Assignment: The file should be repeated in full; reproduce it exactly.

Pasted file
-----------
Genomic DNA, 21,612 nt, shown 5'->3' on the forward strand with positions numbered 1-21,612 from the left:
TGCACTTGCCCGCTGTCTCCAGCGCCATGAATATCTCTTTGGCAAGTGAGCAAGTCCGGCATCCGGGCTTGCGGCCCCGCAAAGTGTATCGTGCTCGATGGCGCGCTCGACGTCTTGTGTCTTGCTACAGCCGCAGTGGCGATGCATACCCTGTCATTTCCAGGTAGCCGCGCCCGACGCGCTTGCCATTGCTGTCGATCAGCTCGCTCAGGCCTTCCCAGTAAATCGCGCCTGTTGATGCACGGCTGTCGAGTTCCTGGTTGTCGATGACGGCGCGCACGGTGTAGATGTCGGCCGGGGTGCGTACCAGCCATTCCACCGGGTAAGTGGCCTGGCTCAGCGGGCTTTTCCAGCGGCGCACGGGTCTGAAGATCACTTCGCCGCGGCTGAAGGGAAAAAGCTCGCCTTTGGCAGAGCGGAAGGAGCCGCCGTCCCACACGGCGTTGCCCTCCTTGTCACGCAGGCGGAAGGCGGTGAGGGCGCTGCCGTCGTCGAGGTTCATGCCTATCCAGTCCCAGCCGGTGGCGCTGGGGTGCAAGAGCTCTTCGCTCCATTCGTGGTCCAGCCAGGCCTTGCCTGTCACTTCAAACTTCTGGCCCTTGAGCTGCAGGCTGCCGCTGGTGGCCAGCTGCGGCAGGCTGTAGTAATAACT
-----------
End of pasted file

Genomic DNA, 21,612 nt, shown 5'->3' on the forward strand with positions numbered 1-21,612 from the left:
TGCACTTGCCCGCTGTCTCCAGCGCCATGAATATCTCTTTGGCAAGTGAGCAAGTCCGGCATCCGGGCTTGCGGCCCCGCAAAGTGTATCGTGCTCGATGGCGCGCTCGACGTCTTGTGTCTTGCTACAGCCGCAGTGGCGATGCATACCCTGTCATTTCCAGGTAGCCGCGCCCGACGCGCTTGCCATTGCTGTCGATCAGCTCGCTCAGGCCTTCCCAGTAAATCGCGCCTGTTGATGCACGGCTGTCGAGTTCCTGGTTGTCGATGACGGCGCGCACGGTGTAGATGTCGGCCGGGGTGCGTACCAGCCATTCCACCGGGTAAGTGGCCTGGCTCAGCGGGCTTTTCCAGCGGCGCACGGGTCTGAAGATCACTTCGCCGCGGCTGAAGGGAAAAAGCTCGCCTTTGGCAGAGCGGAAGGAGCCGCCGTCCCACACGGCGTTGCCCTCCTTGTCACGCAGGCGGAAGGCGGTGAGGGCGCTGCCGTCGTCGAGGTTCATGCCTATCCAGTCCCAGCCGGTGGCGCTGGGGTGCAAGAGCTCTTCGCTCCATTCGTGGTCCAGCCAGGCCTTGCCTGTCACTTCAAACTTCTGGCCCTTGAGCTGCAGGCTGCCGCTGGTGGCCAGCTGCGGCAGGCTGTAGTAATAACT